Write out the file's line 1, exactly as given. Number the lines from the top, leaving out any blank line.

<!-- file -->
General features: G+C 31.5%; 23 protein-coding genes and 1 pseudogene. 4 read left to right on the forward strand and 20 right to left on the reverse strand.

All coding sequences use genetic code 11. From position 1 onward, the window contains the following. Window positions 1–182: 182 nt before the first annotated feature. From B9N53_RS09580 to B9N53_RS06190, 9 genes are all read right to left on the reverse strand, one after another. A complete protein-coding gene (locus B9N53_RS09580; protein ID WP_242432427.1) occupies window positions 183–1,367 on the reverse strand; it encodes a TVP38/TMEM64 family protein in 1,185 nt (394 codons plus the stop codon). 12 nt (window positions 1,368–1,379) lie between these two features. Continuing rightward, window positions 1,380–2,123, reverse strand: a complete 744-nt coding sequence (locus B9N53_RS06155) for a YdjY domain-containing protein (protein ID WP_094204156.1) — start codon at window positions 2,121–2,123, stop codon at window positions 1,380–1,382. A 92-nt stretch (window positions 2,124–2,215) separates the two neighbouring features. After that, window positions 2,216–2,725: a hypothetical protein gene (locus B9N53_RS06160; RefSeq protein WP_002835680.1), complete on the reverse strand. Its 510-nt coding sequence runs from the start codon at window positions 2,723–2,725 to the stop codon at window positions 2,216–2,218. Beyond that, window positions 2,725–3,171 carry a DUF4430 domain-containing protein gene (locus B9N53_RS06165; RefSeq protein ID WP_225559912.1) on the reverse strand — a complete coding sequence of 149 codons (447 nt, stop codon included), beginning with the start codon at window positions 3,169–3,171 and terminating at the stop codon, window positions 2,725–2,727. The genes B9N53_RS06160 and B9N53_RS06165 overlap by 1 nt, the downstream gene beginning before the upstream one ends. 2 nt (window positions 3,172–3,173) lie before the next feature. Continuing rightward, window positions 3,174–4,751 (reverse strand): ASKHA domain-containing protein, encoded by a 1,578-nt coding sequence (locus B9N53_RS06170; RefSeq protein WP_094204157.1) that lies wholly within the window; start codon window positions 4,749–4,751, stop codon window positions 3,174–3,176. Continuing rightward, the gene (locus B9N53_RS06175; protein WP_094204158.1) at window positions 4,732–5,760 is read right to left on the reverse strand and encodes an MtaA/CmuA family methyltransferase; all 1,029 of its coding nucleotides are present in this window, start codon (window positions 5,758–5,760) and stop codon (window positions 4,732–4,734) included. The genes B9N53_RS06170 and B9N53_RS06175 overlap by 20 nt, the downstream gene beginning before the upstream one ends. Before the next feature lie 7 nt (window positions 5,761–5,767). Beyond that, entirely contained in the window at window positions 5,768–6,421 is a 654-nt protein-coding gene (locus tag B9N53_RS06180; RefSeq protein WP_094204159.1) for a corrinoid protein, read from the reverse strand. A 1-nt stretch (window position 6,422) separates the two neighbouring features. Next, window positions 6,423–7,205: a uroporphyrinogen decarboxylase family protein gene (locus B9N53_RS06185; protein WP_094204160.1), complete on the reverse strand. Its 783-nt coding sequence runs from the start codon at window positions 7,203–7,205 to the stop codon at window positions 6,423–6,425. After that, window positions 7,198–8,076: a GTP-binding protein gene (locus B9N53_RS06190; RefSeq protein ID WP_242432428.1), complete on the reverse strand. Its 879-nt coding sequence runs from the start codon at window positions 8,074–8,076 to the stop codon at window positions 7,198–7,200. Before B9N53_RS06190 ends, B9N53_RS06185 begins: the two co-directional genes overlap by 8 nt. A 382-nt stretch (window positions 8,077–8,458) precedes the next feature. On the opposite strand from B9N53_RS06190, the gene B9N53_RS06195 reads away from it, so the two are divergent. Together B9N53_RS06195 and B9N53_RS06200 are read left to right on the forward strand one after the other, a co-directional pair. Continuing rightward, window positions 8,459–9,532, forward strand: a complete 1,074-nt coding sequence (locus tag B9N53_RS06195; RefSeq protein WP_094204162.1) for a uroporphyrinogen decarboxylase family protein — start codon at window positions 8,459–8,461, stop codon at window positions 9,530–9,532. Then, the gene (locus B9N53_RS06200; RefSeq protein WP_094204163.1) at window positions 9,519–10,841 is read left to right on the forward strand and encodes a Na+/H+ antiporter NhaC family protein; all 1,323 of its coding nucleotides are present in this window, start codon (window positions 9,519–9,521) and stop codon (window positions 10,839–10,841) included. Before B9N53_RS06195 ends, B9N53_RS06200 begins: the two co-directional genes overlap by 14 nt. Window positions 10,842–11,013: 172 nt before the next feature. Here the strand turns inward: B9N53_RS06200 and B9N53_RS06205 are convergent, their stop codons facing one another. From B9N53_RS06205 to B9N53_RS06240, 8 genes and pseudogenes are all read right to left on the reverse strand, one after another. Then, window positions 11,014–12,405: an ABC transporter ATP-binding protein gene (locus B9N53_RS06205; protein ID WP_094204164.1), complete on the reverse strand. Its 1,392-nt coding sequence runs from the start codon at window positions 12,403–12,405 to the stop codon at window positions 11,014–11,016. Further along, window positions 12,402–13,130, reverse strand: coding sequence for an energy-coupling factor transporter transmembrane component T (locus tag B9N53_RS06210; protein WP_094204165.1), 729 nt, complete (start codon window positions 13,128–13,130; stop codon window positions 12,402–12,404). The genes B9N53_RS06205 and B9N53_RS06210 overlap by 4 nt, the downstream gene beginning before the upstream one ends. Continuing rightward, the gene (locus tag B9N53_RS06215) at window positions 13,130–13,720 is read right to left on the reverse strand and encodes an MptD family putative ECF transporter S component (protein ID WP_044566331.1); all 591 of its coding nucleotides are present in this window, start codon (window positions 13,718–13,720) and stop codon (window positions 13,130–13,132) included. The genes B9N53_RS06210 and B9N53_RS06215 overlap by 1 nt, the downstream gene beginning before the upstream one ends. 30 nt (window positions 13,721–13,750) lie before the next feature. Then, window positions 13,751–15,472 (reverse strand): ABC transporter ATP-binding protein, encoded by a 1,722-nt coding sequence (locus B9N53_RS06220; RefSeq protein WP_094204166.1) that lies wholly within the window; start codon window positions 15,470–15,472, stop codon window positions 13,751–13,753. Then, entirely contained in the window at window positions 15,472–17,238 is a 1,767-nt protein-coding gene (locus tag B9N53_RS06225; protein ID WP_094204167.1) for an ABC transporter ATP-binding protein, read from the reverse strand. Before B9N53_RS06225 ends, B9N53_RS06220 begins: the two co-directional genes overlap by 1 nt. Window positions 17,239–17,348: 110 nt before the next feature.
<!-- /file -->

General features: G+C 31.5%; 23 protein-coding genes and 1 pseudogene. 4 read left to right on the forward strand and 20 right to left on the reverse strand.